What if you could turn any conductive surface into an instrument? Like, say...a mug of water? Best of all, it's cheap; you'll only need $1 worth of extra electrical components (not including the Arduino).
For this project, my friend Harvest and I combined Disney's Touché touch-sensing system with Arduino, and then used ChucK to generate music based on the input. Rain falls gently in the background, and when the user approaches, they can trigger notes on a whole-note scale by touching the mug. Touching the water directly results in some lovely raindrop-inspired, high-pitched notes. Finally, touching the water while also touching a grounded surface will trigger a thunderclap!
Some thank-you's are in order:
- Disney's original Touché paper
- madshobye's Touche for Arduino Instructable
- madlabdk's github project, which implements a more human-readable, less efficient encoding for the data, which we used, because it made it easy to feed the data into ChucK
- The makers of ChucK, because it's an awesome programming language for synthesizing music (OK, I'm biased, it's from my school)
You will find this Instructable much easier to follow if you have a basic understanding of circuits. Additionally, if you want to edit the musical behavior, you'll have to use the ChucK language.
Common problems, things to watch out for, etc:
Make sure your laptop is properly grounded when you do this (e.g. plug it into a wall). Otherwise you'll get some weird readings. Additionally, you may have to alter some of the values in the springshowers.ck file in order for this to work for your personal setup. We used a plain ceramic mug.
A .zip download of all code is available at the next step, but here's the github repo if you want to download the code from there as well.
Check out my blog at bonnie-eisenman.tumblr.com to see what I'm up to.
Step 1: Materials and Setup
You will need one each of the following:
Resistors: 10k, 1M, 3,3k
Capacitors: 100pf, 10nf
Coil / inductor: 10mH
We purchased these from Mouser. This sample shopping cart contains enough materials for 3 such projects. It comes out to about $1.11 per project for all of these components, not including shipping!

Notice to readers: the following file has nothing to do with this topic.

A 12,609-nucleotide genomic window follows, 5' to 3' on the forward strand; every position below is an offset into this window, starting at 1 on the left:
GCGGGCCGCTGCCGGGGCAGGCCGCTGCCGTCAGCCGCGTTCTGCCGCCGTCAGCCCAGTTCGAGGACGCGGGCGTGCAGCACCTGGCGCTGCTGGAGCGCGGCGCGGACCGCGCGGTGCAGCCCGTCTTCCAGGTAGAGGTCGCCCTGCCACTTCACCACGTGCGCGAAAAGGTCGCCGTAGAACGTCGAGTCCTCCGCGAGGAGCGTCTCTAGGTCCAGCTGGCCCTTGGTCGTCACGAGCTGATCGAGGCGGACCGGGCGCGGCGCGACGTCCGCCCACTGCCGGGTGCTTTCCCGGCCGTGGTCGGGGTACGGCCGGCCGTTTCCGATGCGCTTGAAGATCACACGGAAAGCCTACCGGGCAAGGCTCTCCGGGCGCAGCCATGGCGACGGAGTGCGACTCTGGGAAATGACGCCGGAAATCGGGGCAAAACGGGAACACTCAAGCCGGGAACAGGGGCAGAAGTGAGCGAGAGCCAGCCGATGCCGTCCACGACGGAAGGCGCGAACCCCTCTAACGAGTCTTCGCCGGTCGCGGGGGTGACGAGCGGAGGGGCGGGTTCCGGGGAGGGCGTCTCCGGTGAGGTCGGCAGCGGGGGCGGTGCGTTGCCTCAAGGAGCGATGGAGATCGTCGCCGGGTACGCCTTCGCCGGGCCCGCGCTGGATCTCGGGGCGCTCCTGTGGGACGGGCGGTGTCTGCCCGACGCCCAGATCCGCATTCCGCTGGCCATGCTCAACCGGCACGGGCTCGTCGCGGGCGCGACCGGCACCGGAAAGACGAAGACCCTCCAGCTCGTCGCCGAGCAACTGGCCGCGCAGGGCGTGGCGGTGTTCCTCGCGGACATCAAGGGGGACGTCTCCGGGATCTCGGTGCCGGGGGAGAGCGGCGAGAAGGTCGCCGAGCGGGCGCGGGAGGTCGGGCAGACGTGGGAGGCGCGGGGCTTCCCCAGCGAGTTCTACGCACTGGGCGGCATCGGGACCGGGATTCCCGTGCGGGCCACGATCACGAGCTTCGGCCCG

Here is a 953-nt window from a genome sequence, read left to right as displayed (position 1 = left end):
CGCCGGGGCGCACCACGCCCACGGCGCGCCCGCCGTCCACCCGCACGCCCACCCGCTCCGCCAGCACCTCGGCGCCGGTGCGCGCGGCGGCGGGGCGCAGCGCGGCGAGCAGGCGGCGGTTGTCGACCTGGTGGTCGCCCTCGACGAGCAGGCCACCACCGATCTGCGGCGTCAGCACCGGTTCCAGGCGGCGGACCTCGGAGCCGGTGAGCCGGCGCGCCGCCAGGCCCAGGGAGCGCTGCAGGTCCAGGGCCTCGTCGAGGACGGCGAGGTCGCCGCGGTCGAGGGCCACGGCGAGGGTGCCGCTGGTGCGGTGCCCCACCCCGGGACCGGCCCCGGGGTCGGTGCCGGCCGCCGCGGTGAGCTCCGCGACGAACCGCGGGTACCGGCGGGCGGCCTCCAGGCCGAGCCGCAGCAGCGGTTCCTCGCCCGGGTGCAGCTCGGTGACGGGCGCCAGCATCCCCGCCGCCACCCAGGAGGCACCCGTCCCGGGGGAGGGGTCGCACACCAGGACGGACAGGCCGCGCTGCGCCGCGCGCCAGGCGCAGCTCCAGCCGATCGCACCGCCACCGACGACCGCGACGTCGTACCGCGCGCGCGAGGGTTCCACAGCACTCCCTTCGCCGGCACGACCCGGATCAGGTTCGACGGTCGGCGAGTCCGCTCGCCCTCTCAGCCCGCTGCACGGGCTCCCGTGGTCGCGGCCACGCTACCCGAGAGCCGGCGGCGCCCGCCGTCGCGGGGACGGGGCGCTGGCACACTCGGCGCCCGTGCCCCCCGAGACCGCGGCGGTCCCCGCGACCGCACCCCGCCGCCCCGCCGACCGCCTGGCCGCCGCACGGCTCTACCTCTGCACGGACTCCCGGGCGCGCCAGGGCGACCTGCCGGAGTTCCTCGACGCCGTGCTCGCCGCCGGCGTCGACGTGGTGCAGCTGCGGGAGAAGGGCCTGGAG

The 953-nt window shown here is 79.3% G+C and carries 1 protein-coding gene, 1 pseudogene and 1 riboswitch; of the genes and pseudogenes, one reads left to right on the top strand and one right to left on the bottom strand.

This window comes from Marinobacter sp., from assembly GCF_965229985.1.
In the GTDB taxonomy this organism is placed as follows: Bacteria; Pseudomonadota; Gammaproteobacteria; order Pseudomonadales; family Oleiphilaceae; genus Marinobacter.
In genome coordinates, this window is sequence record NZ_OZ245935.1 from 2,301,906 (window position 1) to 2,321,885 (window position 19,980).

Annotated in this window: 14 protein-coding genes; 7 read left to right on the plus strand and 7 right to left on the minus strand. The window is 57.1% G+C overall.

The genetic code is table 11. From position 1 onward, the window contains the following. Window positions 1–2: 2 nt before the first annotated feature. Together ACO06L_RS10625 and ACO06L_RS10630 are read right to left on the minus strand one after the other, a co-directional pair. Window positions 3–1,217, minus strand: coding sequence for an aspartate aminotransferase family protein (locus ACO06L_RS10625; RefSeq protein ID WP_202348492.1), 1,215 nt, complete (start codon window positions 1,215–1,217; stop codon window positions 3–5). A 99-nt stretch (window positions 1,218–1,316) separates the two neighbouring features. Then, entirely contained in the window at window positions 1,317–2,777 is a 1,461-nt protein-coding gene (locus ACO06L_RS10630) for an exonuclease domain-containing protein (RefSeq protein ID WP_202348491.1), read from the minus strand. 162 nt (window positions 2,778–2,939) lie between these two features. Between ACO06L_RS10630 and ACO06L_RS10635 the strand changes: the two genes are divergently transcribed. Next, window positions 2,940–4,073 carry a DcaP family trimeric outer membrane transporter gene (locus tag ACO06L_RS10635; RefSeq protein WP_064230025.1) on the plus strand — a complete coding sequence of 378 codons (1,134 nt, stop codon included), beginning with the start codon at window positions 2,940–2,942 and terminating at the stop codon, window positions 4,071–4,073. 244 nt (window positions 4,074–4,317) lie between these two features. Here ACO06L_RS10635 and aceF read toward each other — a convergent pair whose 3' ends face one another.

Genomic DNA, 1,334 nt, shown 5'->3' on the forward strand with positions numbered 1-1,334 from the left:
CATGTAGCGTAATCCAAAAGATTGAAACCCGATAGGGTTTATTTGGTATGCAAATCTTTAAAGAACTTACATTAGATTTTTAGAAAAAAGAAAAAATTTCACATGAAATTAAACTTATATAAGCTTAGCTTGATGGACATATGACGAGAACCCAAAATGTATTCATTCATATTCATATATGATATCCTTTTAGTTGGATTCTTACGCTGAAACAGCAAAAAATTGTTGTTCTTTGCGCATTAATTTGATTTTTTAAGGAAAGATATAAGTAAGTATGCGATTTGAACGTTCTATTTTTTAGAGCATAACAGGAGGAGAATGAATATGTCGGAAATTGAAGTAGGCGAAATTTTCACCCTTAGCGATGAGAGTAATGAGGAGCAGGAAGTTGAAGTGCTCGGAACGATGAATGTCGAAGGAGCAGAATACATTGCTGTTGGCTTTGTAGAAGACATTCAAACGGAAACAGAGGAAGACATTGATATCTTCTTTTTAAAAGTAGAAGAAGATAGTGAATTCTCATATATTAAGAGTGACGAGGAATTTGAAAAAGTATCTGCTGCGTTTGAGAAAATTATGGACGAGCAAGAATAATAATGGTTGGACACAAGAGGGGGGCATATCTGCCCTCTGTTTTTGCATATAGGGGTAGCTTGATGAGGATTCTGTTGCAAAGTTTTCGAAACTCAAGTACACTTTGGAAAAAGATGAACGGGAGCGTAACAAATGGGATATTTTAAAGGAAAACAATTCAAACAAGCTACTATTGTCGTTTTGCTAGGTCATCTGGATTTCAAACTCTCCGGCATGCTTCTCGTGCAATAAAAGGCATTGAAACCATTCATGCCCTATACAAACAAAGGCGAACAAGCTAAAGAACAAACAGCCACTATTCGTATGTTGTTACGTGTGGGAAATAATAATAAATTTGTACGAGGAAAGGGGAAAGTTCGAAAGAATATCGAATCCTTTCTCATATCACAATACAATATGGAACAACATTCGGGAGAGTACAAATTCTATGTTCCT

Additionally, you will need an Arduino, breadboard, jumper wires, and an alligator clip -- all of which should be pretty standard.
See attached image for the circuit image, taken from this Instructable, which includes instructions on how to setup the circuit.
You'll want to set up the circuit on a breadboard, and connect an alligator clip to the end where the "object" should be. We then dunked the free end of the alligator clip into a mug filled with water, and plugged the Arduino into our USB port.
Step 2: Upload the Arduino Sketch
The attached Arduino sketch is taken from madlabdk's github repository. The only difference is that we added a delay() line to slow the rate of new data.
Upload it without modifications to your Arduino. (This file is attached here, or go back a step to download all relevant code.)
If you want to change the frequency of notes later, you can change the delay duration, but for now this will work.
Step 3: Run the ChucK code
Take a look at the full directory of code; you should see two ChucK files.
simplest.ck is a demonstration of the bare minimum necessary to interact with the Touche output from ChucK. It contains a simple sin wave oscillator and interprets input as MIDI notes.
springshowers.ck is what you see in the YouTube video, and is more complicated. For fun, I suggest running springshowers.ck first. :)
You can experiment with ChucK and simplest.ck to do some cool things on your own, afterwards!
Run either as a normal ChucK program. You have two options:
- Using MiniAudicle: open the file with MiniAudicle, start the Virtual Machine, add the correct serial port number as an argument, and click "add shred." If you don't know the serial port number, skip that step -- it will output your options when you run it. Pick whichever corresponds to your USB port.
- Command line: run "chuck springshowers.ck:[port number]"
Both should have the same effect.
That's it! You're done. Have fun playing around with your new instrument!